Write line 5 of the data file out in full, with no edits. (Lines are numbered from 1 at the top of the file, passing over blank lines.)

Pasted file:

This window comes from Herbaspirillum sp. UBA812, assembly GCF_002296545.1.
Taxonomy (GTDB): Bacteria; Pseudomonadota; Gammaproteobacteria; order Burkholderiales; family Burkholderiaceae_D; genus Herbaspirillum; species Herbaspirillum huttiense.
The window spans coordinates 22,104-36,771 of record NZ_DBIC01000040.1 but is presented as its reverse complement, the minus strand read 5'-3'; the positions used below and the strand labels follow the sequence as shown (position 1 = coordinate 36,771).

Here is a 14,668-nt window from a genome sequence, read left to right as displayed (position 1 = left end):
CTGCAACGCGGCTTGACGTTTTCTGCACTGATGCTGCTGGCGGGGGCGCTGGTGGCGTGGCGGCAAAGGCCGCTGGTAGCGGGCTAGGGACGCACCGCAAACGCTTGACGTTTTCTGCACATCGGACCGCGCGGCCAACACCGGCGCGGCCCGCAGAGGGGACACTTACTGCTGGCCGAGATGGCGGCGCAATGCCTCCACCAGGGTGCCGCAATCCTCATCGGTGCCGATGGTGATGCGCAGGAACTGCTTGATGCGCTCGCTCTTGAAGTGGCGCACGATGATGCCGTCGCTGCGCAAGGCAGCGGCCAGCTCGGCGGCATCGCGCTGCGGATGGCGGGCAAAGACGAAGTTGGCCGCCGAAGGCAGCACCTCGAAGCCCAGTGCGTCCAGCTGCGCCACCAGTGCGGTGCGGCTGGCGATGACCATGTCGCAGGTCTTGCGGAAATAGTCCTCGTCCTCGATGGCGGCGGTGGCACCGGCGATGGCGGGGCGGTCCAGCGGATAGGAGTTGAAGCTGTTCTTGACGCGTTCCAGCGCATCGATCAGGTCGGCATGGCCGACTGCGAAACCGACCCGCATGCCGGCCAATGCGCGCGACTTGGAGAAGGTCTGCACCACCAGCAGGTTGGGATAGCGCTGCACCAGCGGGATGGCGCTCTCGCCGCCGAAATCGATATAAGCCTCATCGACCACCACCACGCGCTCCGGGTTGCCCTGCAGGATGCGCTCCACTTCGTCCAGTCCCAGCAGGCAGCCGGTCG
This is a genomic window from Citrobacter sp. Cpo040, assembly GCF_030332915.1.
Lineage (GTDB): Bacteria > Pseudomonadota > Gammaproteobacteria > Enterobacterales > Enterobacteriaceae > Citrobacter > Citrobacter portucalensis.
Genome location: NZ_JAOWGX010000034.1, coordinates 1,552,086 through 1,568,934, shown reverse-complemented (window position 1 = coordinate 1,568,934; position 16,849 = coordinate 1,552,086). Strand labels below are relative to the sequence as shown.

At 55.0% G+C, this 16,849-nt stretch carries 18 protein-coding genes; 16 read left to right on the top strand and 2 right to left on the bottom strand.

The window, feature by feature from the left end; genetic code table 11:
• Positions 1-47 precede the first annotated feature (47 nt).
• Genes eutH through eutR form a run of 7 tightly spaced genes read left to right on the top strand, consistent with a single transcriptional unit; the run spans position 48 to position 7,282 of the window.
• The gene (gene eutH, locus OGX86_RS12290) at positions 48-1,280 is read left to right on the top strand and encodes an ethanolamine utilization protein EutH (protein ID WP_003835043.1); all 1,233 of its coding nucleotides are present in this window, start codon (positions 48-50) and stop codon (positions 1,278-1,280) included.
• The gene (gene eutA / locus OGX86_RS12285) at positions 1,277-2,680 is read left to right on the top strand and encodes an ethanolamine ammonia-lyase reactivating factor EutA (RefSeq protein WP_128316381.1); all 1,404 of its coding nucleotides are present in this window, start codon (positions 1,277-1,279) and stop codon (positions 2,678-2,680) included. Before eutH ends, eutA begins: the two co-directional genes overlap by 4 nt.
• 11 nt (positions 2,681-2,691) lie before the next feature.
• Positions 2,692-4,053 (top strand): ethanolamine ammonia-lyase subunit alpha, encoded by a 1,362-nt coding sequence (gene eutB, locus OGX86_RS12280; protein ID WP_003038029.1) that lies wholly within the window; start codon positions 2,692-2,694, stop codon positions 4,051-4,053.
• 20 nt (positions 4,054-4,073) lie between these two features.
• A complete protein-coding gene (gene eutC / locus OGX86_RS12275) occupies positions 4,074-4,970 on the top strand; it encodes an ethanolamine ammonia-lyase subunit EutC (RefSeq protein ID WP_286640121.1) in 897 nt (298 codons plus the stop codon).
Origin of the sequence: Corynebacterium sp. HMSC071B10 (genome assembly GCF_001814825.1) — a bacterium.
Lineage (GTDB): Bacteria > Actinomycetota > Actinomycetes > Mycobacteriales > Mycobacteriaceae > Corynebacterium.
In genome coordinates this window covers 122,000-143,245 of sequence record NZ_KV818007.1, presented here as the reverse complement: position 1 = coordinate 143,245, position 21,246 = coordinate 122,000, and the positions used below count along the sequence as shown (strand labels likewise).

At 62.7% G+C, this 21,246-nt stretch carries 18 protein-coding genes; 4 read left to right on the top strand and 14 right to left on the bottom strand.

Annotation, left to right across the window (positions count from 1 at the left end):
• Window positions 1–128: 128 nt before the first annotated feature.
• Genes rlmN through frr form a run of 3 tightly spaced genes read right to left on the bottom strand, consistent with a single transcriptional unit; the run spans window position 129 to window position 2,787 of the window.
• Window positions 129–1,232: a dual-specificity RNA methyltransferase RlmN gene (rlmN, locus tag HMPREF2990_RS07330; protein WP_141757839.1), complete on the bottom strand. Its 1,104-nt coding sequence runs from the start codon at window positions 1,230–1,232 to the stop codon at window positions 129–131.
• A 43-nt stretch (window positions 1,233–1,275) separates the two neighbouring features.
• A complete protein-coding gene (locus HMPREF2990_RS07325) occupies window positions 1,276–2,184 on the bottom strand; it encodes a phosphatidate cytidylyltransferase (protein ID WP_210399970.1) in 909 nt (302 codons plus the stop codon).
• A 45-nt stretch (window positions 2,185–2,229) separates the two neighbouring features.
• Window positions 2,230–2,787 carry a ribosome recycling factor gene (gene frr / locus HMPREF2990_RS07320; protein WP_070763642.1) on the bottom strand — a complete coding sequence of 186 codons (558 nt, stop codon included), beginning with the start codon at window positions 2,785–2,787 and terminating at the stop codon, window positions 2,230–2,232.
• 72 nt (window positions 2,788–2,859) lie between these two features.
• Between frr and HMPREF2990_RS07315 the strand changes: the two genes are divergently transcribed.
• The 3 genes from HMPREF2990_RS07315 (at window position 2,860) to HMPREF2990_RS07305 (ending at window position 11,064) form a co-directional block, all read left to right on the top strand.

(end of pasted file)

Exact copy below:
CTGCAACGCGGCTTGACGTTTTCTGCACTGATGCTGCTGGCGGGGGCGCTGGTGGCGTGGCGGCAAAGGCCGCTGGTAGCGGGCTAGGGACGCACCGCAAACGCTTGACGTTTTCTGCACATCGGACCGCGCGGCCAACACCGGCGCGGCCCGCAGAGGGGACACTTACTGCTGGCCGAGATGGCGGCGCAATGCCTCCACCAGGGTGCCGCAATCCTCATCGGTGCCGATGGTGATGCGCAGGAACTGCTTGATGCGCTCGCTCTTGAAGTGGCGCACGATGATGCCGTCGCTGCGCAAGGCAGCGGCCAGCTCGGCGGCATCGCGCTGCGGATGGCGGGCAAAGACGAAGTTGGCCGCCGAAGGCAGCACCTCGAAGCCCAGTGCGTCCAGCTGCGCCACCAGTGCGGTGCGGCTGGCGATGACCATGTCGCAGGTCTTGCGGAAATAGTCCTCGTCCTCGATGGCGGCGGTGGCACCGGCGATGGCGGGGCGGTCCAGCGGATAGGAGTTGAAGCTGTTCTTGACGCGTTCCAGCGCATCGATCAGGTCGGCATGGCCGACTGCGAAACCGACCCGCATGCCGGCCAATGCGCGCGACTTGGAGAAGGTCTGCACCACCAGCAGGTTGGGATAGCGCTGCACCAGCGGGATGGCGCTCTCGCCGCCGAAATCGATATAAGCCTCATCGACCACCACCACGCGCTCCGGGTTGCCCTGCAGGATGCGCTCCACTTCGTCCAGTCCCAGCAGGCAGCCGGTCG